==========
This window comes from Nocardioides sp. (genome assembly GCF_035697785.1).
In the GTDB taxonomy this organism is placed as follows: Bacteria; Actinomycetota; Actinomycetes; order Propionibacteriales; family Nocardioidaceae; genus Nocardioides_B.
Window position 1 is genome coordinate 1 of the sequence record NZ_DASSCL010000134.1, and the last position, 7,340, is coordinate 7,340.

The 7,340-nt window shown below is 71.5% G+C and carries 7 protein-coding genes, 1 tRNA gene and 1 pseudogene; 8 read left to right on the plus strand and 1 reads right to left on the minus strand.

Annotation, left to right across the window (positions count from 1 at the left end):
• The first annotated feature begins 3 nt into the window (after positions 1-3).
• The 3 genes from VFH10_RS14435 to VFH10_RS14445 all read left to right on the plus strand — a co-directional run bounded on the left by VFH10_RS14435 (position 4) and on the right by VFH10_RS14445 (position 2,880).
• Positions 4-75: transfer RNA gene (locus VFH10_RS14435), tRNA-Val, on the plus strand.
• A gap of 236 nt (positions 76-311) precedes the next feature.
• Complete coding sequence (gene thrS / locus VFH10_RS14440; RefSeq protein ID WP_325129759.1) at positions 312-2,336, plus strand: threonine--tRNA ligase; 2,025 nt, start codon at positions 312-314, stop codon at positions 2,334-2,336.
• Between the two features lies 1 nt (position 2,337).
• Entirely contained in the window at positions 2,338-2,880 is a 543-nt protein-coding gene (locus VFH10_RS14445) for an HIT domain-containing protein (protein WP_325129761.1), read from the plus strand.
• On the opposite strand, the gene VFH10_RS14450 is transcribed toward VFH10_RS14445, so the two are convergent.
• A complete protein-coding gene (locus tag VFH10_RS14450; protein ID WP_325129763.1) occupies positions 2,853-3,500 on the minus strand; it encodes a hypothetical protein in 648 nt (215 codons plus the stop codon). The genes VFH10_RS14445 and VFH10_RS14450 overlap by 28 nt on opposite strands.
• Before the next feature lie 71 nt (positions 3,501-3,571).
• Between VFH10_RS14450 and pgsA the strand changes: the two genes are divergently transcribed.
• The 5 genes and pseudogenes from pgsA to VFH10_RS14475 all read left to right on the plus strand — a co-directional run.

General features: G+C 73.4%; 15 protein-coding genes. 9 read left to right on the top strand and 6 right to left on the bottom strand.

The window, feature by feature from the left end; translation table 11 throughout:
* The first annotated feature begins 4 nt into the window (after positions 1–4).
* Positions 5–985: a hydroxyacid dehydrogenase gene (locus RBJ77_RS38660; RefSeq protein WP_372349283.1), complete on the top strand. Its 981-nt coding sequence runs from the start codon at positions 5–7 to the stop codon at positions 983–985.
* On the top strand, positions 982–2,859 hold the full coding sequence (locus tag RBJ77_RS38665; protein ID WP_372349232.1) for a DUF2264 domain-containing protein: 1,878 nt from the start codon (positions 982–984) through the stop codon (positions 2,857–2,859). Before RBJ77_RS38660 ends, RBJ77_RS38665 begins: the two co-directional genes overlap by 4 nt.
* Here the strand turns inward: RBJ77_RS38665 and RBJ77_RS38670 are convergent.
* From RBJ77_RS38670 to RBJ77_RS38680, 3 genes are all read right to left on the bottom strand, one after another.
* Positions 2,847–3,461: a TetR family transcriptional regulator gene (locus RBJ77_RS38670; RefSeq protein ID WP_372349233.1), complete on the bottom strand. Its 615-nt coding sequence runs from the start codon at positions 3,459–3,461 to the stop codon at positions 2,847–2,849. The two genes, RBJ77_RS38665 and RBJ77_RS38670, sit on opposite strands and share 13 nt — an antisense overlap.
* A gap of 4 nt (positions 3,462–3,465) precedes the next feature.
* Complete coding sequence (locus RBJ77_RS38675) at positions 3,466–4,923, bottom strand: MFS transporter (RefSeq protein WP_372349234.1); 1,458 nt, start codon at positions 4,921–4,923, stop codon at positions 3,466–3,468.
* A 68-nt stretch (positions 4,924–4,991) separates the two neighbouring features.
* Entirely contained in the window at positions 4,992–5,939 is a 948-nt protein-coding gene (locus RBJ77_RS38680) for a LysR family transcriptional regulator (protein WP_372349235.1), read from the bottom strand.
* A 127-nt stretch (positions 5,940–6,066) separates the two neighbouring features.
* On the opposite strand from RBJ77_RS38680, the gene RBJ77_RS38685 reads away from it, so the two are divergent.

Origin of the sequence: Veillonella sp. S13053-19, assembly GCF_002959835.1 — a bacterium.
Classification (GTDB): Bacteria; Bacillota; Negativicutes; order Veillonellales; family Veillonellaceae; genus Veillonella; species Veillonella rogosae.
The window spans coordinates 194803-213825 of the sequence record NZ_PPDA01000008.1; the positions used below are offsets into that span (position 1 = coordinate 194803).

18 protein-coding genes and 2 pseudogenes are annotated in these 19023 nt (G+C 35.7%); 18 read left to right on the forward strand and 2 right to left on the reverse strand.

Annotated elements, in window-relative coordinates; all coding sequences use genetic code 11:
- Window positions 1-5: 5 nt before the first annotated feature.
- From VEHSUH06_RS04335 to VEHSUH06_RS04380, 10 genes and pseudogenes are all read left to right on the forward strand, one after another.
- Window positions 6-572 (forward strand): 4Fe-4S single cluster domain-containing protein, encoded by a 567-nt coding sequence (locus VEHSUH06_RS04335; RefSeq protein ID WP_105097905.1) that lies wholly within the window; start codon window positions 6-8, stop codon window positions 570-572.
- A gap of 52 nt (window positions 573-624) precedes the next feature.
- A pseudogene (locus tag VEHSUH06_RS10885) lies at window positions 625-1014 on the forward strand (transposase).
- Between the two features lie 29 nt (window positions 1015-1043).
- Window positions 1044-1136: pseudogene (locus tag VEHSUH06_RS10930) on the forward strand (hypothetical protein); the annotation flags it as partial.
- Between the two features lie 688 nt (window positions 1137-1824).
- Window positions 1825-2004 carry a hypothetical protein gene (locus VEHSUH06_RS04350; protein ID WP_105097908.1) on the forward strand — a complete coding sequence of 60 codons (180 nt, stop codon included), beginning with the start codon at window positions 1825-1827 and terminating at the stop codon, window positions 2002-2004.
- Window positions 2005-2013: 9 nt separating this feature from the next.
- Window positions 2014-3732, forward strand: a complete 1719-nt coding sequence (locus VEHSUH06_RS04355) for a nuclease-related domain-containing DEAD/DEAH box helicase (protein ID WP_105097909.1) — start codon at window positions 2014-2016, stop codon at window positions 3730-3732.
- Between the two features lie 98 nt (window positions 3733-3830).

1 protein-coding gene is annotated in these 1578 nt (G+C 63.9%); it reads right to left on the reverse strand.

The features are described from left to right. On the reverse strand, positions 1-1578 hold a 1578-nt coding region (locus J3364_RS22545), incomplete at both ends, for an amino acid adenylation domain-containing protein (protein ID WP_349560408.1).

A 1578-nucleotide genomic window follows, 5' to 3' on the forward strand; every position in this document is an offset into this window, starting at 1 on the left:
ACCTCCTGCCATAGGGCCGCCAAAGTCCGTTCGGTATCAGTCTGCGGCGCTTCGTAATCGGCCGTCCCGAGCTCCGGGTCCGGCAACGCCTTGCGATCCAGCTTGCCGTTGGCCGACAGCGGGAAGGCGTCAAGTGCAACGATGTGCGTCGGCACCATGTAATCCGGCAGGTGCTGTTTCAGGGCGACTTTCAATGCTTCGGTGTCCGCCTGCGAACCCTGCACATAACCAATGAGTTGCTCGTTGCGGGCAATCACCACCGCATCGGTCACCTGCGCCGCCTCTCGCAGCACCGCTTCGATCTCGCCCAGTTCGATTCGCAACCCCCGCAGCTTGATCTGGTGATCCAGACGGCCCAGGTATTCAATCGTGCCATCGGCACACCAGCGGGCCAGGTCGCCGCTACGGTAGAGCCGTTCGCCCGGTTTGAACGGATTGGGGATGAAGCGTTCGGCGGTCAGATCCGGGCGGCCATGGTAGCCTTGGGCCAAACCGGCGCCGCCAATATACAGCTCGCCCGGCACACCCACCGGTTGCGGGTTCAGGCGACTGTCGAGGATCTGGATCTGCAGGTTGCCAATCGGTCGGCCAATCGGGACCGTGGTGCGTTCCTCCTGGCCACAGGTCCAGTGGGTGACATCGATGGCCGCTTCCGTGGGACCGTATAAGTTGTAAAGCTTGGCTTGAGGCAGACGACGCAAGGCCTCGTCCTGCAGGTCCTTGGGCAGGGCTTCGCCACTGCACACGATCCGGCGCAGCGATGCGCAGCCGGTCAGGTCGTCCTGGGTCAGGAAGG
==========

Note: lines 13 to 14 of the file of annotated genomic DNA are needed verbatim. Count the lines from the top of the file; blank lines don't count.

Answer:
• On the opposite strand, the gene VFH10_RS14450 is transcribed toward VFH10_RS14445, so the two are convergent.
• A complete protein-coding gene (locus tag VFH10_RS14450; protein ID WP_325129763.1) occupies positions 2,853-3,500 on the minus strand; it encodes a hypothetical protein in 648 nt (215 codons plus the stop codon). The genes VFH10_RS14445 and VFH10_RS14450 overlap by 28 nt on opposite strands.